the study of the kicking components within sports

Saturday, March 10, 2012

PIFL Kickers - To Drop Or Not To Drop

The Professional Indoor Football League kicked off their inaugural season last night. As always, we've outlined the kickers heading into the games. Several of them weighed in with their thoughts on the drop-kick rule and associated scoring.

Alabama Hammers, TBA

"I have been looking forward to using the drop kick this upcoming season and being able to outscore traditional style kickers. Once I heard about how the points had been changed from 2 to 1 on a drop kick extra point, and then from 4 to 3 on a field goal, I was disappointed. In my opinion, it is very difficult to execute on a consistent basis for the majority of people or even kickers for that matter. I feel it should be awarded with more points like it is in the AFL. Although the points may have changed, my coach still believes in my ability to drop kick as do I, so look forward to seeing many this upcoming season."
Columbus Lions, Ryan Gates (Gardner-Webb)
"If [they remain worth more points], you could use it to your teams advantage. Me personally I don't like it at all, drop kicks are really easy to do but the percentage you make of those are VERY low, I like to just have the one point and move on."
Knoxville Nighthawks, Alex Walls (Tennessee)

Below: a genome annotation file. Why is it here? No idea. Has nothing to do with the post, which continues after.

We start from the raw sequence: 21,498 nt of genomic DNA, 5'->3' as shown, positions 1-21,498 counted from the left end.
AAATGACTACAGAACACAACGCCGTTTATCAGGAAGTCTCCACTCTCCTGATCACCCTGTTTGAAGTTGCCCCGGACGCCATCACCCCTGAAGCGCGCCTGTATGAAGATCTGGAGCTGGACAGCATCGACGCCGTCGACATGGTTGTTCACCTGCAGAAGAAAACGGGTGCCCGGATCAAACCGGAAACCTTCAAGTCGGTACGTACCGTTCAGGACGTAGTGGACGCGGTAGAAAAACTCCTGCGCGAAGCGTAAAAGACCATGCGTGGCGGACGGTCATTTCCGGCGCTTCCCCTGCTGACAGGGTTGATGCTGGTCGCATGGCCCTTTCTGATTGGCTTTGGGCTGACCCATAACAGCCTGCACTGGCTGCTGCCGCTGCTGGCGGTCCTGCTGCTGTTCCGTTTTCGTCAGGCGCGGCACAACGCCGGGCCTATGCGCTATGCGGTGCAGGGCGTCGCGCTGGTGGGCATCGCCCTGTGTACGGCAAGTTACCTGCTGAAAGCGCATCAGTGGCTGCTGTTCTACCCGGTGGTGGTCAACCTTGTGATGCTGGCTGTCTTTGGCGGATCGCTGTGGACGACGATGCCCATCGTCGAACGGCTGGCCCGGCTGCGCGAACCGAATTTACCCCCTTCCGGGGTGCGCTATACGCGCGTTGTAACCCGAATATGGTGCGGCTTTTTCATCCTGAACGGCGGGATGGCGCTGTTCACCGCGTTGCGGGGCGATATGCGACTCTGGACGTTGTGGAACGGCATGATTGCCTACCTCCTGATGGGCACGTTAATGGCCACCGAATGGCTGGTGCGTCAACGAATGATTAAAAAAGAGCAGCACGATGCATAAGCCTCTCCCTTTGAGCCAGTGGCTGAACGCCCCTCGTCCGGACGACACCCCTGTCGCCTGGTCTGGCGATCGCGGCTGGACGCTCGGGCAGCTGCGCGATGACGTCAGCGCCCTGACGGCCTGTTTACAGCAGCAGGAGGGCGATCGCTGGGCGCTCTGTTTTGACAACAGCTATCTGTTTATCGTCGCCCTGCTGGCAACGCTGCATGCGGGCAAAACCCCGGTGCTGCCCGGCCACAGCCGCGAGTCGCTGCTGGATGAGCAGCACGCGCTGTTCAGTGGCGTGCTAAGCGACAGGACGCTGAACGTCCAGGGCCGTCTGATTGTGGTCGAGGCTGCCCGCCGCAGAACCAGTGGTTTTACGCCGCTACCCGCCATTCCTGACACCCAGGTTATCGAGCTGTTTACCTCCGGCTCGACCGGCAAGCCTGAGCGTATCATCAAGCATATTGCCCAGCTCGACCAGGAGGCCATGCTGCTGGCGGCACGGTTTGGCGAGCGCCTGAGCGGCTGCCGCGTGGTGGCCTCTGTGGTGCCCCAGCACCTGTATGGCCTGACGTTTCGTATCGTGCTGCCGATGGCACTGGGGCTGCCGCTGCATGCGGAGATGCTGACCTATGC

Louisiana Swashbucklers, Blake Bercegeay (McNeese State)

"Coming up through the high school and college ranks, a drop kick never crossed my mind. When I learned how integral the drop-kick was in the indoor game, I gave it a try, but have never been able to quite get the hang of it. This is probably mostly due to the fact that no team or tryout I've been a part of has emphasized using the drop-kick to score. My guess as to the reasoning for that would be that most kickers these days are so unfamiliar with drop-kicking that coaches are more likely to trust a kicker to make a routine field goal, rather than take the time to allow the kicker to develop the skill and install it in an offense. To me, converting a field goal where the ball is being held by a holder seems much easier to convert than kicking a ball that has to bounce off of the turf. As a kicker, the rule is: where there is more variable, there is greater chance for inconsistency. With that being said, if Coach Fuller was to ask me to be ready to convert a drop-kick for an upcoming game, I would certainly do everything in my power to help the team get more points. It’s understandable that the rule is still in effect. People come to a football game to be entertained, and a drop-kick would certainly make for an exciting end to a game."

1 comment:

Anonymous said...

If the drop kick is really easy to do, then how do you only convert a very low percentage? That's very contradictive and does not make sense.

Post a Comment